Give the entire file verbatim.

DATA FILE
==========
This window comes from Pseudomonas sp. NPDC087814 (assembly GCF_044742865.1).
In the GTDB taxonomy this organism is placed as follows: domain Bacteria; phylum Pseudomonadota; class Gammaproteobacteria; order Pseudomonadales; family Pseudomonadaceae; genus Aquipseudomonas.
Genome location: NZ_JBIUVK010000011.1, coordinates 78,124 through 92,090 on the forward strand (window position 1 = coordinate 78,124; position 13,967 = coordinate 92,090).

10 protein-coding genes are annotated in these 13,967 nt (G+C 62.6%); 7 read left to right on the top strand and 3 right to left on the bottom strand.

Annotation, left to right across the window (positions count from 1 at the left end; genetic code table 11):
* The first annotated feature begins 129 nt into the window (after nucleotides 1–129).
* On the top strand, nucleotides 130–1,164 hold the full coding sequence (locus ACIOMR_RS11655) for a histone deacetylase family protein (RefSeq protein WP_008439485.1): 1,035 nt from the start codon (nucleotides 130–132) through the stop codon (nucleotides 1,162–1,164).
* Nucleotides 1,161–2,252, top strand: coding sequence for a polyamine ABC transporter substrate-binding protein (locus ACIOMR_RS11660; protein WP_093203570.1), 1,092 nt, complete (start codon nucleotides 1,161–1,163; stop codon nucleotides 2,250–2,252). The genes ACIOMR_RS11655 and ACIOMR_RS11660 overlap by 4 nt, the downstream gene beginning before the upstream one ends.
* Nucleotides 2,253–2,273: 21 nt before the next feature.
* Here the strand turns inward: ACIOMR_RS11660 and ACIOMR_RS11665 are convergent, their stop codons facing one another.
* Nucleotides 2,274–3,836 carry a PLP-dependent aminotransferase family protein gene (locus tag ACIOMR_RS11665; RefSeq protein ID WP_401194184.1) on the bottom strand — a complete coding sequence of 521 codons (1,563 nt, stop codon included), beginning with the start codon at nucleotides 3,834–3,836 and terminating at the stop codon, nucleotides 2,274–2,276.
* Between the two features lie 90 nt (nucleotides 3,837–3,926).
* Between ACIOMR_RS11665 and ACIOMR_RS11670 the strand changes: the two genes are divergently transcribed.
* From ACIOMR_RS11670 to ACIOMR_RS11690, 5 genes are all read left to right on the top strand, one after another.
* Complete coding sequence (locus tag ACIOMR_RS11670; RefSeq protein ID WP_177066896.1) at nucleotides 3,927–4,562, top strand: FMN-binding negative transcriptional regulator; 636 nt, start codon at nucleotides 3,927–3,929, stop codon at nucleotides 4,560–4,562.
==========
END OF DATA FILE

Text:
This window comes from Pseudomonas sp. NPDC087814 (assembly GCF_044742865.1).
In the GTDB taxonomy this organism is placed as follows: domain Bacteria; phylum Pseudomonadota; class Gammaproteobacteria; order Pseudomonadales; family Pseudomonadaceae; genus Aquipseudomonas.
Genome location: NZ_JBIUVK010000011.1, coordinates 78,124 through 92,090 on the forward strand (window position 1 = coordinate 78,124; position 13,967 = coordinate 92,090).

10 protein-coding genes are annotated in these 13,967 nt (G+C 62.6%); 7 read left to right on the top strand and 3 right to left on the bottom strand.

Annotation, left to right across the window (positions count from 1 at the left end; genetic code table 11):
* The first annotated feature begins 129 nt into the window (after nucleotides 1–129).
* On the top strand, nucleotides 130–1,164 hold the full coding sequence (locus ACIOMR_RS11655) for a histone deacetylase family protein (RefSeq protein WP_008439485.1): 1,035 nt from the start codon (nucleotides 130–132) through the stop codon (nucleotides 1,162–1,164).
* Nucleotides 1,161–2,252, top strand: coding sequence for a polyamine ABC transporter substrate-binding protein (locus ACIOMR_RS11660; protein WP_093203570.1), 1,092 nt, complete (start codon nucleotides 1,161–1,163; stop codon nucleotides 2,250–2,252). The genes ACIOMR_RS11655 and ACIOMR_RS11660 overlap by 4 nt, the downstream gene beginning before the upstream one ends.
* Nucleotides 2,253–2,273: 21 nt before the next feature.
* Here the strand turns inward: ACIOMR_RS11660 and ACIOMR_RS11665 are convergent, their stop codons facing one another.
* Nucleotides 2,274–3,836 carry a PLP-dependent aminotransferase family protein gene (locus tag ACIOMR_RS11665; RefSeq protein ID WP_401194184.1) on the bottom strand — a complete coding sequence of 521 codons (1,563 nt, stop codon included), beginning with the start codon at nucleotides 3,834–3,836 and terminating at the stop codon, nucleotides 2,274–2,276.
* Between the two features lie 90 nt (nucleotides 3,837–3,926).
* Between ACIOMR_RS11665 and ACIOMR_RS11670 the strand changes: the two genes are divergently transcribed.
* From ACIOMR_RS11670 to ACIOMR_RS11690, 5 genes are all read left to right on the top strand, one after another.
* Complete coding sequence (locus tag ACIOMR_RS11670; RefSeq protein ID WP_177066896.1) at nucleotides 3,927–4,562, top strand: FMN-binding negative transcriptional regulator; 636 nt, start codon at nucleotides 3,927–3,929, stop codon at nucleotides 4,560–4,562.